When faced by a financial crisis a business owner must focus on the following three important areas:
- Reassessing the business model
- Changing operations to reflect the new environment
- Ensuring that enough cash is available
The Business Model
A business model does several things:
- It explains why customers buy from your company. It’s seldom because you do the best work. Other dentists, builders, accountants etc. are just as competent. It’s not because you have the best team, as others also have great players. The reason your customers prefer your company vs. your competitors may be for a variety of reasons, such as price, convenience, location, inertia (too lazy to change), trust, or other intangible factors. For example, perhaps you provide 24/7 service and the competition does not.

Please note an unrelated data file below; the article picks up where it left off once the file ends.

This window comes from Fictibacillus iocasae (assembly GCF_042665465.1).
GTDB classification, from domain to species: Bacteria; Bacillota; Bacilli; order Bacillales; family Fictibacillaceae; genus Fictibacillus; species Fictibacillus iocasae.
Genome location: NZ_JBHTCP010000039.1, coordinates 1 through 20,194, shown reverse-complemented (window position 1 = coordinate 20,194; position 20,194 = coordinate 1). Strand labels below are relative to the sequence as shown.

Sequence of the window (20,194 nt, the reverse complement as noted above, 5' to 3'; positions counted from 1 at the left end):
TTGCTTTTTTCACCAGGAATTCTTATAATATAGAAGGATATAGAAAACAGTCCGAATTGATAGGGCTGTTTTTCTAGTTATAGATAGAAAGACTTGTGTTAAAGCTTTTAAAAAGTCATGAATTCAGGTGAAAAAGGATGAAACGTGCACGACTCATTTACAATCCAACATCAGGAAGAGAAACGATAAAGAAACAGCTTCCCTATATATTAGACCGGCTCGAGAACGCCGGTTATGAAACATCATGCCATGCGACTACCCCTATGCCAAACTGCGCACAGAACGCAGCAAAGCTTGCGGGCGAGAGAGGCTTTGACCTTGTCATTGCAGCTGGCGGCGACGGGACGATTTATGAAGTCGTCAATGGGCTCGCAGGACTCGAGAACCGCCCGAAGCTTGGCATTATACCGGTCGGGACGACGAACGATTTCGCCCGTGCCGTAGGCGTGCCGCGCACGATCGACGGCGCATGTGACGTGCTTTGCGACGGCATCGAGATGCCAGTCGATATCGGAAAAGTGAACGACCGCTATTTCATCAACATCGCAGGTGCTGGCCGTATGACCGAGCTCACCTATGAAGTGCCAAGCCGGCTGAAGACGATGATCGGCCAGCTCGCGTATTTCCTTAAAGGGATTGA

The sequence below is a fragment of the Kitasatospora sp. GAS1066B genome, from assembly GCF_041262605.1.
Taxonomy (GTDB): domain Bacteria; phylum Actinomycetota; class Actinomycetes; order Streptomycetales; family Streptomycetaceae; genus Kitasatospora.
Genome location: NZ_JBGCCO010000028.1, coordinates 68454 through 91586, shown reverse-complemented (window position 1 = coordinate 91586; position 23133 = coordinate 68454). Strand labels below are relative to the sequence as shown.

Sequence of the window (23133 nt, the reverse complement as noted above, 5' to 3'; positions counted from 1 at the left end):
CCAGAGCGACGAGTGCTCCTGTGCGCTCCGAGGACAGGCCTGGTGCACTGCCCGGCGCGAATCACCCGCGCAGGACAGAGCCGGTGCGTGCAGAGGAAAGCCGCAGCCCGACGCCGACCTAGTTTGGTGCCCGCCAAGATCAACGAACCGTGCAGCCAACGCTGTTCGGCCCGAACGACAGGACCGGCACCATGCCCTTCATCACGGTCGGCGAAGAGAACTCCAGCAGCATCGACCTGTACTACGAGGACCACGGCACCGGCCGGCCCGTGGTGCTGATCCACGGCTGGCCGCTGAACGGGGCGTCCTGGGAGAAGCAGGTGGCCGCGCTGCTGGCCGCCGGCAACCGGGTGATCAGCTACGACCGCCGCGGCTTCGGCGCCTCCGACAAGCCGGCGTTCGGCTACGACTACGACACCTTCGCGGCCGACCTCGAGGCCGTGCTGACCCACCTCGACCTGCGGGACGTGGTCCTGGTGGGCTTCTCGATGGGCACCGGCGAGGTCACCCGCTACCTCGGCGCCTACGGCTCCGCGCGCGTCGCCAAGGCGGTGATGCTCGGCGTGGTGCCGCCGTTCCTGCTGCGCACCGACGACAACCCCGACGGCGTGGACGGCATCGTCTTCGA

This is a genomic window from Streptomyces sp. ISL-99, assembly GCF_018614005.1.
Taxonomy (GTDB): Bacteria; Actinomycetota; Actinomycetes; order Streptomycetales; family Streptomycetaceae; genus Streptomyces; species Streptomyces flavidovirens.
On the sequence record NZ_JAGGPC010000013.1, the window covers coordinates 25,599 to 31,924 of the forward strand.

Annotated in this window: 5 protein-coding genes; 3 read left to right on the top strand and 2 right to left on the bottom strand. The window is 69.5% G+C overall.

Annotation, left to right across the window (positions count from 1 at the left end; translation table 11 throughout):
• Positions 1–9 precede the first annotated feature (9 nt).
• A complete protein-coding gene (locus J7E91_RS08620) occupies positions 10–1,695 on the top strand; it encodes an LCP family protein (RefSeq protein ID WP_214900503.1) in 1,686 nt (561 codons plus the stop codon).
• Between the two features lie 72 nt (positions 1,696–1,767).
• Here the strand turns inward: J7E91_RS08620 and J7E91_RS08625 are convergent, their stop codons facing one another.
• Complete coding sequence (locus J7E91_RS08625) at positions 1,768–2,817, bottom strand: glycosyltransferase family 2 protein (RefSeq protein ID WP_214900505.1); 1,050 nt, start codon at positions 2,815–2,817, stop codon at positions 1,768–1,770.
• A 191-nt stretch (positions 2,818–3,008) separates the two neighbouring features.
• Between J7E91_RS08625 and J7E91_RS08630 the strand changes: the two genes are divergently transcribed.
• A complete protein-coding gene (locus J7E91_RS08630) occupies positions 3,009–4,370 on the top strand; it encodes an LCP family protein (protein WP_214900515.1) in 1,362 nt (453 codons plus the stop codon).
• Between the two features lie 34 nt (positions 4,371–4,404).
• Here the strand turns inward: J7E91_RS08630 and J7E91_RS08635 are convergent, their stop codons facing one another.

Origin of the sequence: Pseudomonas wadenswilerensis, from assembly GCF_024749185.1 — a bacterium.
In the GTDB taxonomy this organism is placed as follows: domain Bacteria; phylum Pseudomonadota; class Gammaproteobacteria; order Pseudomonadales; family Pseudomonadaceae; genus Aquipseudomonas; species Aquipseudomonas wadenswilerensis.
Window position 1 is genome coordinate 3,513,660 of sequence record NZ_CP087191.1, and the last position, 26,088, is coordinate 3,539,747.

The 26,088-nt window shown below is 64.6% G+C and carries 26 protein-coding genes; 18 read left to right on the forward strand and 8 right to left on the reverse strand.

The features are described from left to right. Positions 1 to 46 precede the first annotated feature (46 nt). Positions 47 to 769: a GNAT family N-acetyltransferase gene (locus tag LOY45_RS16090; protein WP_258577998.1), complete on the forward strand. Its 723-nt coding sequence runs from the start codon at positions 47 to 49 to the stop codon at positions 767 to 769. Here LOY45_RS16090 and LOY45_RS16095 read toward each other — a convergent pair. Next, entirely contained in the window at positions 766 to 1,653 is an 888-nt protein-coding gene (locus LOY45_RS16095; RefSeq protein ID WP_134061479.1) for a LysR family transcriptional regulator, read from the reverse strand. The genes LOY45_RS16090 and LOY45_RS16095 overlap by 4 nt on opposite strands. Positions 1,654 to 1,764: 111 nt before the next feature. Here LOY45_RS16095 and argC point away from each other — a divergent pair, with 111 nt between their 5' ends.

- It explains how you are able to charge prices that provide a profit, and how you provide enough value that customers will pay for what they receive from you.
The importance of a business model cannot be taken for granted. Environments change quickly, and the value you once provided may no longer be so special. In fact, your company’s added value may have become mainstream, and now all players in the industry are providing a similar service (remember when banks closed early and stores were closed on Sundays?).
Consequently, when faced with a crisis business owners must immediately examine their business model to ensure that it has remained relevant and valuable. In fact, the savvy owner will have a clear understanding of how valuable their business model is, and if it is protected from or threatened by the competition. When the environment changes, a weak business model will lead to a loss in gross margins and overall profitability and market share.
Next month we will examine the changes that need to be made to business operations when a crisis looms on the horizon.